Ambassador’s Korean Slasher Has A History Of Crazy Anti-Americanism
The man who slashed the face and arm of the U.S. Ambassador to South Korea with a 10-inch knife on Thursday, 55-year-old Kim Ki-jong, has a history of opposing America’s military presence in South Korea and backing reunion with North Korea.
Kim attacked Ambassador Mark Lippert Thursday morning as Lippert was preparing to give a breakfast lecture on U.S.-Korea relations and the prospect of unity between the North and South. According to the English edition of Seoul newspaper JoongAng Ilbo, Lippert “was starting to eat the first course of his breakfast” when Kim, who was seated at another table, approached him and began to slash him with his knife.
Thursday’s breakfast event was hosted by the Korean Council for Reconciliation and Cooperation, which studies relations between North and South Korea and hosts the American ambassador for an annual address. Kim is a member of the group, according to Reuters. But he also has a long history of violent aggression: the JoongAng Ilbo reports that he threw concrete blocks at Japan’s ambassador in 2010, injuring an interpreter in the process. In 2007, he staged a one-man protest outside the Blue House, the South Korean president’s official residence, where he set himself on fire.
And in 2006 and 2007, when North-South relations were briefly warming under a South Korean “Sunshine Policy,” he made eight visits to the Northern border city of Kaesong for a tree-planting campaign.
In the aftermath of Thursday’s attack, Kim expressed surprising frankness to reporters, saying that he “carried out an act of terror” and is “not ashamed.” In fact, he admitted, “I used this knife to peel a fruit yesterday.” Nevertheless, he violently resisted arrest. He was reportedly wearing traditional Korean robes, called hanbok, when he made the attack.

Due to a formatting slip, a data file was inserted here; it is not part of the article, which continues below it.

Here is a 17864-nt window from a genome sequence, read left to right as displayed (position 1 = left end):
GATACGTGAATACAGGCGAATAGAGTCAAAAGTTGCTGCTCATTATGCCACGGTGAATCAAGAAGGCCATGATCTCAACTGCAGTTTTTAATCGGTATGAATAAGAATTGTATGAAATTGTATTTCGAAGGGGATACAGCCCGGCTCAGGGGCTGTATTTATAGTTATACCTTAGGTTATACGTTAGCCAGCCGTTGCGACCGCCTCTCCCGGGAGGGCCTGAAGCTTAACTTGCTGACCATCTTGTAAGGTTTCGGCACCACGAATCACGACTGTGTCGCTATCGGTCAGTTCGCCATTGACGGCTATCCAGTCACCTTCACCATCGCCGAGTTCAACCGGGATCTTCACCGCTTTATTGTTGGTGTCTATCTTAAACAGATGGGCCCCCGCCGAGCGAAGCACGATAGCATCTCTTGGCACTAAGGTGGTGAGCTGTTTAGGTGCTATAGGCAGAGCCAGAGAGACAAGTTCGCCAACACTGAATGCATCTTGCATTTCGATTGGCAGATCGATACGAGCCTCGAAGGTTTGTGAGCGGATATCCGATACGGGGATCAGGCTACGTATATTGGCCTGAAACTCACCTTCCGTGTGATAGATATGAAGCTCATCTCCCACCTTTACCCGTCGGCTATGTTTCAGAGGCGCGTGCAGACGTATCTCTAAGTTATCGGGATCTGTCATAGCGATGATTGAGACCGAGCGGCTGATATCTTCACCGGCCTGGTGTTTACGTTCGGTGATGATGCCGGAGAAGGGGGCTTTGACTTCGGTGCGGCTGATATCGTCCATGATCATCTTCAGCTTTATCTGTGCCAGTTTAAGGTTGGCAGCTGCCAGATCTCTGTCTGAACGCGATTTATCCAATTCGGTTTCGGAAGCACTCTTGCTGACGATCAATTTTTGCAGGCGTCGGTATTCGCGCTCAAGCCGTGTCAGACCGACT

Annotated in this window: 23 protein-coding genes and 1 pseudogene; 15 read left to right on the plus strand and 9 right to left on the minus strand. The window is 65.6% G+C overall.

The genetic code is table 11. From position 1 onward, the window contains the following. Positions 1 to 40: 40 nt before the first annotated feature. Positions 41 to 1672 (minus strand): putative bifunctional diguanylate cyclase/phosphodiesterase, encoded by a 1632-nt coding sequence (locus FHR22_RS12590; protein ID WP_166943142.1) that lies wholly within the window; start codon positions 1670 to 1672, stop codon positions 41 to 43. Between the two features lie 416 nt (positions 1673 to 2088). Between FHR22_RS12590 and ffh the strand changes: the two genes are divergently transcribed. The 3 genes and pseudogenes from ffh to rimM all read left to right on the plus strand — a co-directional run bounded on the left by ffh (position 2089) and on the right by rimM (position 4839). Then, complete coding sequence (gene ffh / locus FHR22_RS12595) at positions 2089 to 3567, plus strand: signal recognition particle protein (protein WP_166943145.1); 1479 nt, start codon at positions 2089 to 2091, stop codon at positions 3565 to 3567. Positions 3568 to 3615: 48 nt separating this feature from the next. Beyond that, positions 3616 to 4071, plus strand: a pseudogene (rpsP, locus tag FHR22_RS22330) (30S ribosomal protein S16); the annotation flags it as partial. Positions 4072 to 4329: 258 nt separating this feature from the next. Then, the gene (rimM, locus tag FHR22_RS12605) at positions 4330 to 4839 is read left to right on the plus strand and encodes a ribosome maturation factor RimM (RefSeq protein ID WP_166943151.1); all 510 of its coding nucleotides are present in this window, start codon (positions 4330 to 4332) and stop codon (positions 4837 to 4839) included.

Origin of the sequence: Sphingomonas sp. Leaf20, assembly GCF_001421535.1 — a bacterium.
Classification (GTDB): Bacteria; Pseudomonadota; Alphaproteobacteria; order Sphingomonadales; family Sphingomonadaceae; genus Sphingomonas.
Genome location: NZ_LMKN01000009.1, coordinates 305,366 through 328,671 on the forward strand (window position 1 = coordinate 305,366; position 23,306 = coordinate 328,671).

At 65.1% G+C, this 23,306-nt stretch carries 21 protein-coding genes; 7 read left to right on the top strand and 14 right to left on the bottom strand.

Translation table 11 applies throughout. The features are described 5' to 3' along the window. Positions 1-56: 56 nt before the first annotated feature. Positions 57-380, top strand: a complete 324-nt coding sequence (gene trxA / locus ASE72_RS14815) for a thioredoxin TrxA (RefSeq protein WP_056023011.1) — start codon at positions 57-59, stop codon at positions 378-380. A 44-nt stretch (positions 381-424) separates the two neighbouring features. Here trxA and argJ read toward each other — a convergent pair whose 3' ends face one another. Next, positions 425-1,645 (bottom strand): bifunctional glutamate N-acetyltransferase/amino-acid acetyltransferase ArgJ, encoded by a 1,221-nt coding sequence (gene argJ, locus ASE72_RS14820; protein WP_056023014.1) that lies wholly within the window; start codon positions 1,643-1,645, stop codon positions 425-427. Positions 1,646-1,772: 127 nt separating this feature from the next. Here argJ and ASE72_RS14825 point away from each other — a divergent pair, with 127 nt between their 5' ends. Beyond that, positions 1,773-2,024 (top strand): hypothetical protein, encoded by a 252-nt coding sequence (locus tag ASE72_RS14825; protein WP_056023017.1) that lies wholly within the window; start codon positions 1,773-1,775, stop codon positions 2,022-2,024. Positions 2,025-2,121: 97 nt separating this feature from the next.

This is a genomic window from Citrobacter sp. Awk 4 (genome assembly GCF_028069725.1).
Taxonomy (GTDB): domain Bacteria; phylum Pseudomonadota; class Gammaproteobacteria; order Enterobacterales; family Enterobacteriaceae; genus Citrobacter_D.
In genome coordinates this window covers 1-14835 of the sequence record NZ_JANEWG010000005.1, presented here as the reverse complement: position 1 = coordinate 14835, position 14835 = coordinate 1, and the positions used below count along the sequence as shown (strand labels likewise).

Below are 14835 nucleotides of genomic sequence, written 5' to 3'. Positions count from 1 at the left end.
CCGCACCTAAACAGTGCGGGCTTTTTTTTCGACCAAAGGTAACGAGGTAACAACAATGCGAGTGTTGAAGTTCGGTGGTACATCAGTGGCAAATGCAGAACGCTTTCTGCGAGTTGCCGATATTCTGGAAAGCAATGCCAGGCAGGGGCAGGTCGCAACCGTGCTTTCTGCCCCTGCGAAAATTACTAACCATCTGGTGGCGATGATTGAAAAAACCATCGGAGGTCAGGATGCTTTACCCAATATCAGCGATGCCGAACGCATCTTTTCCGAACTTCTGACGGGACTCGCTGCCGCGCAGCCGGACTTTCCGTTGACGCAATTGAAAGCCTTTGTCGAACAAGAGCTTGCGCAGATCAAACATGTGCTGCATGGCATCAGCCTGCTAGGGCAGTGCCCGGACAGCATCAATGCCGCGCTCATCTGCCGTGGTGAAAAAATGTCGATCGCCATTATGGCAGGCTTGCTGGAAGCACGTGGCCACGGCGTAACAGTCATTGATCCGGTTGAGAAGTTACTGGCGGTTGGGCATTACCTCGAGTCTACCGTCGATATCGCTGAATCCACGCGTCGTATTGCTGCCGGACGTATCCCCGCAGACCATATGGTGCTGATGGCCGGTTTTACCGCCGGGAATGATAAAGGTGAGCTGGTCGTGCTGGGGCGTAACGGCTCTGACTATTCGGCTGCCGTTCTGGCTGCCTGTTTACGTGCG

The attack was apparently timed to coincide with the annual joint U.S.-South Korean military exercises known as Exercise Key Resolve. Every year, North Korea rails loudly against the exercise, interpreting it as an act of American aggression. On Monday, the totalitarian country fired two missiles into the ocean in protest.
Following Thursday’s slashing, North Korea’s official news agency praised the attack as “just punishment” for American imperialism, referring to the weapon as a “knife of justice.”
Both North and South Korea recognize reunification of the two countries, separate since 1948, as official policy goals. To that end, they have encouraged groups like the Korean Council for Reconciliation and Cooperation to organized informal exchanges and “promote mutual understanding.” Some advocates of reunification have criticized America’s continued defensive stance in South Korea as an obstacle to reunion.
Mark Lippert, the U.S. Ambassador, was visibly bleeding as he exited the lecture hall and rushed to the hospital, where he received 80 stitches. His injuries included an inch-deep, 4-inch-long gash on his face and severed tendons in his left arm.
He has been ambassador to Seoul since November, during which time he has built a popular online following among South Koreans — including a separate Twitter account for his basset hound Grigsby. The ambassador tweeted shortly after surgery that he was “Doing well&in great spirits.”
Lippert is a Navy veteran and a former Senate aide to President Barack Obama. He was chief of staff to retired Defense Secretary Chuck Hagel before assuming his post to Seoul.
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